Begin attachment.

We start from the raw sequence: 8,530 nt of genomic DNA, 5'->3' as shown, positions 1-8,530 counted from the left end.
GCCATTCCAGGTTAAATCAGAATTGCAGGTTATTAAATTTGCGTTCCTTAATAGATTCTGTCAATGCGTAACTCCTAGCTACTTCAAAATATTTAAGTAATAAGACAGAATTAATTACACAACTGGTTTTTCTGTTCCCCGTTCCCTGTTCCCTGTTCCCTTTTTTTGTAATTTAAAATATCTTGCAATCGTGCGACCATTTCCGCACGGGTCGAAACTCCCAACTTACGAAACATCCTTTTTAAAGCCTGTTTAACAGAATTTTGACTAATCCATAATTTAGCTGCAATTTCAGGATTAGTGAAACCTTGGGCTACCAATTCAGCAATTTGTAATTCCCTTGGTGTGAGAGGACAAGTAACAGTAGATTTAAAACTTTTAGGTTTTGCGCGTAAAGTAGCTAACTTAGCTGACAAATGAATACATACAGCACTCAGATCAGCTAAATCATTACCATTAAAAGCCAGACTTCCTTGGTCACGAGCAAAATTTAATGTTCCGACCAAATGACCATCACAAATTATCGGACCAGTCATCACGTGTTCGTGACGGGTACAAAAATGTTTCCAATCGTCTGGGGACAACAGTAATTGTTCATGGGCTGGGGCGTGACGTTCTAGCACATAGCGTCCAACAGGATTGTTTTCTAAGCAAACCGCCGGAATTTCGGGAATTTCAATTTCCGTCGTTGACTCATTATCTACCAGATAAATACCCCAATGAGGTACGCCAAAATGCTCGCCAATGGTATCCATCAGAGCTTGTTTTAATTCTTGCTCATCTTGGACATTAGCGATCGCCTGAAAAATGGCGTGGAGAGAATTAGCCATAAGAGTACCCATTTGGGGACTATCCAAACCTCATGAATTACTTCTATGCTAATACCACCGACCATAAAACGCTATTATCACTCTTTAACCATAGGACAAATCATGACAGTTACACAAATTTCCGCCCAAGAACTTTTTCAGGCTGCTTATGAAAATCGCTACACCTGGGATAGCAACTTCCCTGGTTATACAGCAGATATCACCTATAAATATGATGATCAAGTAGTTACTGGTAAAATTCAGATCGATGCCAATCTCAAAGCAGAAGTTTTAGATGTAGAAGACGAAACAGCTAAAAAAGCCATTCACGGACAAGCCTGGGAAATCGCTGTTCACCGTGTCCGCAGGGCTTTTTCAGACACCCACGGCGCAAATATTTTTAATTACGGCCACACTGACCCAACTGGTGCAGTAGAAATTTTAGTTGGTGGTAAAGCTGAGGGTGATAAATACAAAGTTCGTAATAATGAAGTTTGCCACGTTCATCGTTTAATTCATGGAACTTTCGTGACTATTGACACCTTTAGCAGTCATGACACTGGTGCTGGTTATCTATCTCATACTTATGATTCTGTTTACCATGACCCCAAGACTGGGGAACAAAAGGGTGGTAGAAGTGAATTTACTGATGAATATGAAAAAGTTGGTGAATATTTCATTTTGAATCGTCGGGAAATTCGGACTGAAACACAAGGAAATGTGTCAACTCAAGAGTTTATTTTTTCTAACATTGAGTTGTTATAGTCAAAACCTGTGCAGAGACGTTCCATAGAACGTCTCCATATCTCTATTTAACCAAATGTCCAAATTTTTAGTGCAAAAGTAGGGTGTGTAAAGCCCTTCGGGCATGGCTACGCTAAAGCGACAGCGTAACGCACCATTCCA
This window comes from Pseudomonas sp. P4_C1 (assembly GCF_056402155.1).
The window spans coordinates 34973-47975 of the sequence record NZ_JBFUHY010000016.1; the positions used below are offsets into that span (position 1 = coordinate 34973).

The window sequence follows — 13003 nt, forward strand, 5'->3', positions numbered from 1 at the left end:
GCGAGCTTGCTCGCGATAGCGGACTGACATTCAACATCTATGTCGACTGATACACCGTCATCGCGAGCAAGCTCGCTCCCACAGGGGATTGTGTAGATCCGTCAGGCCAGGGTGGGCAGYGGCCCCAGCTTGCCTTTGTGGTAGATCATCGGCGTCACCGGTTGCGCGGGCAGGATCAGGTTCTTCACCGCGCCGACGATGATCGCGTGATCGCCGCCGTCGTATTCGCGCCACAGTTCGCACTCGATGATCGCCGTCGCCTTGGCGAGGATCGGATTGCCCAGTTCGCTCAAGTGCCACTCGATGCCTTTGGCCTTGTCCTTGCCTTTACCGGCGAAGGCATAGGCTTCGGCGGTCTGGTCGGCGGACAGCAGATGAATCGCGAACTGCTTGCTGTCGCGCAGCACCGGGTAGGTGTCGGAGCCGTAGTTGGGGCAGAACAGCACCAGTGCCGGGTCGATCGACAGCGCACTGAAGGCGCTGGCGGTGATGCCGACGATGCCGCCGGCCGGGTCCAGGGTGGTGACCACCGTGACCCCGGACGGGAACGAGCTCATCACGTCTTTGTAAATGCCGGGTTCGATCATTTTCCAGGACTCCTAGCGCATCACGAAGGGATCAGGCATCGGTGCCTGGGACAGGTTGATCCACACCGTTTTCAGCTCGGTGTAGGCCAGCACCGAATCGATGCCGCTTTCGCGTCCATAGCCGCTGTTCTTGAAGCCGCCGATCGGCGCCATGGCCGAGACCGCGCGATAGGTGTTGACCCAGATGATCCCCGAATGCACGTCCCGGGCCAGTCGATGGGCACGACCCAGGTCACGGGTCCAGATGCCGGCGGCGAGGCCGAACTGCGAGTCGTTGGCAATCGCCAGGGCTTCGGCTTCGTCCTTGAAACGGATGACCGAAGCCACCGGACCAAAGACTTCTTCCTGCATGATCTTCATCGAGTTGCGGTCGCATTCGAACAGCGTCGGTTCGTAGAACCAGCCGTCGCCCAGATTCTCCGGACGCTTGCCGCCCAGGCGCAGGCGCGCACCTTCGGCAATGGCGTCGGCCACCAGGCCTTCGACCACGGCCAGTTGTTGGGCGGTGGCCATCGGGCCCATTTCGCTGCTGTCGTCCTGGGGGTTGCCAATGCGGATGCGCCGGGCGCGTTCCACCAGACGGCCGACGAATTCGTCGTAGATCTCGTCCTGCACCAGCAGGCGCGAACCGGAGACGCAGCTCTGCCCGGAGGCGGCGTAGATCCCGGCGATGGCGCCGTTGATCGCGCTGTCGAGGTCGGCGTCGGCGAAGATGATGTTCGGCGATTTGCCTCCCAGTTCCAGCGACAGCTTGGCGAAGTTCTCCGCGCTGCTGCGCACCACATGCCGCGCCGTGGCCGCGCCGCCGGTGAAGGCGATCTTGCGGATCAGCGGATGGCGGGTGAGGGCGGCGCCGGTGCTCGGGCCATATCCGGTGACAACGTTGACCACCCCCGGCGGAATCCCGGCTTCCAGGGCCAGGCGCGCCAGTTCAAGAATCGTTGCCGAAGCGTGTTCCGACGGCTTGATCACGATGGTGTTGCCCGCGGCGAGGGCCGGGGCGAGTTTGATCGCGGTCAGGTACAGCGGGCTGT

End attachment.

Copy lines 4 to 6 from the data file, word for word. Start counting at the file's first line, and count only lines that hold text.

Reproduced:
The window spans coordinates 34973-47975 of the sequence record NZ_JBFUHY010000016.1; the positions used below are offsets into that span (position 1 = coordinate 34973).

The window sequence follows — 13003 nt, forward strand, 5'->3', positions numbered from 1 at the left end:
GCGAGCTTGCTCGCGATAGCGGACTGACATTCAACATCTATGTCGACTGATACACCGTCATCGCGAGCAAGCTCGCTCCCACAGGGGATTGTGTAGATCCGTCAGGCCAGGGTGGGCAGYGGCCCCAGCTTGCCTTTGTGGTAGATCATCGGCGTCACCGGTTGCGCGGGCAGGATCAGGTTCTTCACCGCGCCGACGATGATCGCGTGATCGCCGCCGTCGTATTCGCGCCACAGTTCGCACTCGATGATCGCCGTCGCCTTGGCGAGGATCGGATTGCCCAGTTCGCTCAAGTGCCACTCGATGCCTTTGGCCTTGTCCTTGCCTTTACCGGCGAAGGCATAGGCTTCGGCGGTCTGGTCGGCGGACAGCAGATGAATCGCGAACTGCTTGCTGTCGCGCAGCACCGGGTAGGTGTCGGAGCCGTAGTTGGGGCAGAACAGCACCAGTGCCGGGTCGATCGACAGCGCACTGAAGGCGCTGGCGGTGATGCCGACGATGCCGCCGGCCGGGTCCAGGGTGGTGACCACCGTGACCCCGGACGGGAACGAGCTCATCACGTCTTTGTAAATGCCGGGTTCGATCATTTTCCAGGACTCCTAGCGCATCACGAAGGGATCAGGCATCGGTGCCTGGGACAGGTTGATCCACACCGTTTTCAGCTCGGTGTAGGCCAGCACCGAATCGATGCCGCTTTCGCGTCCATAGCCGCTGTTCTTGAAGCCGCCGATCGGCGCCATGGCCGAGACCGCGCGATAGGTGTTGACCCAGATGATCCCCGAATGCACGTCCCGGGCCAGTCGATGGGCACGACCCAGGTCACGGGTCCAGATGCCGGCGGCGAGGCCGAACTGCGAGTCGTTGGCAATCGCCAGGGCTTCGGCTTCGTCCTTGAAACGGATGACCGAAGCCACCGGACCAAAGACTTCTTCCTGCATGATCTTCATCGAGTTGCGGTCGCATTCGAACAGCGTCGGTTCGTAGAACCAGCCGTCGCCCAGATTCTCCGGACGCTTGCCGCCCAGGCGCAGGCGCGCACCTTCGGCAATGGCGTCGGCCACCAGGCCTTCGACCACGGCCAGTTGTTGGGCGGTGGCCATCGGGCCCATTTCGCTGCTGTCGTCCTGGGGGTTGCCAATGCGGATGCGCCGGGCGCGTTCCACCAGACGGCCGACGAATTCGTCGTAGATCTCGTCCTGCACCAGCAGGCGCGAACCGGAGACGCAGCTCTGCCCGGAGGCGGCGTAGATCCCGGCGATGGCGCCGTTGATCGCGCTGTCGAGGTCGGCGTCGGCGAAGATGATGTTCGGCGATTTGCCTCCCAGTTCCAGCGACAGCTTGGCGAAGTTCTCCGCGCTGCTGCGCACCACATGCCGCGCCGTGGCCGCGCCGCCGGTGAAGGCGATCTTGCGGATCAGCGGATGGCGGGTGAGGGCGGCGCCGGTGCTCGGGCCATATCCGGTGACAACGTTGACCACCCCCGGCGGAATCCCGGCTTCCAGGGCCAGGCGCGCCAGTTCAAGAATCGTTGCCGAAGCGTGTTCCGACGGCTTGATCACGATGGTGTTGCCCGCGGCGAGGGCCGGGGCGAGTTTGATCGCGGTCAGGTACAGCGGGCTGT